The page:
Limiting liabilities

20 March 2008

In Simple Terms, There Are two ways in which a business can be acquired – either by buying the company that owns the target business (a share purchase) or by purchasing the assets that make up the business (an asset purchase). There are a number of factors that may influence that choice.

Under a share purchase the buyer acquires all of the assets and liabilities of the business. The seller may prefer this as it means a clean break and limits any ongoing liabilities such as warranties and indemnities.

By the same argument, a buyer may prefer an asset purchase to protect it against unknown and/or unquantifiable liabilities. This is particularly relevant for construction businesses where there may be concerns about potential contractual claims, compliance with laws, environmental liabilities and so on.

Where the target business is a division of the seller's business, it may be more practical to structure the transaction as an asset purchase.

Where third party consents are required to transfer assets – from customers, suppliers, landlords and regualtors etc – a share purchase may be a more practical way of acquiring the target business.

However, even with an asset purchase there are ways of structuring a transaction to address these issues, so such consents are not usually an overriding concern in the choice of structure.

Sale and Purchase Agreement

This is the principal document dealing with the acquisition. The key contractual terms include:

Conditions Precedent (e.g. shareholder consent or competition clearance).

Assets – for asset purchases, the agreement will need to identify the particular assets of the business being sold.

Price – this may be a fixed amount or be determined by reference to a formula or accounts drawn up after completion.

Contracts – for asset purchases, the agreement will need to specify how contracts are treated (this will not be an issue on a share purchase since the contracts will be held by the target company).

Insurance – given the potentially large sums involved on construction contracts, each side's brokers will need to work closely to ensure that adequate protection is in place to deal with any issues that come to light following completion. Relevant to this exercise will be whether the policies have been underwritten on an “occurrence” basis or a “claims made” basis.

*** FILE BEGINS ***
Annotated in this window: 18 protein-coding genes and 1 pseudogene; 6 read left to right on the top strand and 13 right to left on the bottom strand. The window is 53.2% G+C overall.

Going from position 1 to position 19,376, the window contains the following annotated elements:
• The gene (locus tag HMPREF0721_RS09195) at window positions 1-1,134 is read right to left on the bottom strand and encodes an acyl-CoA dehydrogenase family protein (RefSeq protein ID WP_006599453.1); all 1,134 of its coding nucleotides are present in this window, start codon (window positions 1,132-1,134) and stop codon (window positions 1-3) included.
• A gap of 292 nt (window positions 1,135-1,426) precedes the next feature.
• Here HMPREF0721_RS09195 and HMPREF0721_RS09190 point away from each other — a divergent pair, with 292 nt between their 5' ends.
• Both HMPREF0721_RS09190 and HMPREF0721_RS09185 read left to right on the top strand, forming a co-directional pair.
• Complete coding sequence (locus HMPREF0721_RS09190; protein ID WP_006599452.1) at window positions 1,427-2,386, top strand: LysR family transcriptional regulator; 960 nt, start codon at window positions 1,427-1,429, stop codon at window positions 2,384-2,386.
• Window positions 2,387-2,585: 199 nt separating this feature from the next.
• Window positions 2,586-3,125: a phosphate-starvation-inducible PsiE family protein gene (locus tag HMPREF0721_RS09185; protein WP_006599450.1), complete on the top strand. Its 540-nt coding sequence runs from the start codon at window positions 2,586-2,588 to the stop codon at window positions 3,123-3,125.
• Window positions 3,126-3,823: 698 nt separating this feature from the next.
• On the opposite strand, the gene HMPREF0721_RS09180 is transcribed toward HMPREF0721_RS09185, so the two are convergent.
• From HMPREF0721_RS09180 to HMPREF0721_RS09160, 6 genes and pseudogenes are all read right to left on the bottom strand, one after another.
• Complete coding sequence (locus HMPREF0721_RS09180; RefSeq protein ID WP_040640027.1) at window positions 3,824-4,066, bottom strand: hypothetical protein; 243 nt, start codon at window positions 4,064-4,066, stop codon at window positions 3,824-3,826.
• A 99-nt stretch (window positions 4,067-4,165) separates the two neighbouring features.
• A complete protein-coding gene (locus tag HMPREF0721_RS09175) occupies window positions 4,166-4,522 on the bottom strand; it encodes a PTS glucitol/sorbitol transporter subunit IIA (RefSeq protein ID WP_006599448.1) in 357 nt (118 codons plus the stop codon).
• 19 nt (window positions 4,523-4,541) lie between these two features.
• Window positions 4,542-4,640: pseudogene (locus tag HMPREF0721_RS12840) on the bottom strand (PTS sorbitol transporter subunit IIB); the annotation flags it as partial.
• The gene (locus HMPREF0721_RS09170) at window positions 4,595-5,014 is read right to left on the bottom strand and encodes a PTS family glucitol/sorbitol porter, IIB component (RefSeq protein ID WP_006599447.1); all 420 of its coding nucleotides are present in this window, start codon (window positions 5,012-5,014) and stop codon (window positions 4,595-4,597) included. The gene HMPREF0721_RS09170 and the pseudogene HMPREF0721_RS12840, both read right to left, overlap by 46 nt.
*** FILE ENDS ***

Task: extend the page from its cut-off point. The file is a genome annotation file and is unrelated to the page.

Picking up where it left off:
Employees – on a share purchase, the employees of the business will usually be employed by the target company, so there will usually be no specific provisions. On an asset purchase, special employment laws such as TUPE in the UK may apply and the agreement may need to deal in detail with both parties' responsibilities to employees.

Protective covenants – these are undertakings given by the seller to protect the goodwill of the business. These need to be reasonable in nature and scope to be enforceable under competition rules.

Indemnities – if the due diligence process uncovers potential liabilities, the purchaser may want to address these in the form of specific indemnities.

Pensions – the agreement may deal with how pensions are to be treated. This is more likely to be a concern where a final salary pension scheme has been operated historically.

Limitations – ways by which the seller limits its liability for warranty and other claims under the agreement.

Warranties – these are a set of assurances given by the seller as to the state of affairs of the business. The warranties are designed to protect the buyer against unknown risks of the target business and to prompt disclosure of relevant information by the seller.

The issue of warranties is an area of particular importance when acquiring construction businesses, and there are several important areas where these may be used.

The buyer will want comfort that all material contracts have been disclosed together with details of any problems with those contracts such as disputes.

On construction projects, large unapproved change orders may be indicative of problems with a particular project and a buyer may seek a warranty for this to flush out any potential issues.

When it comes to employees, areas of focus will include the use of subcontractors, compliance with immigration legislation and in compliance with any sector-specific tax law such as the UK's Construction Industry Scheme (CIS).

In view of the ongoing competition law investigations into the construction sector across Europe by national and pan-European regulators, a buyer may seek warranty cover on any infringement of competition law.

Warranties may be sought in relation to property on issues such as title, compliance with lease terms and the absence of any disputes/investigations. Warranties and/or indemnities may also be sought in relation to potential environmental liabilities.


Buying a construction company can carry its own set of particular risks. However, careful due diligence and focussed negotiation of the purchase documentation can significantly help manage those risks and increase the chances of making a successful purchase.

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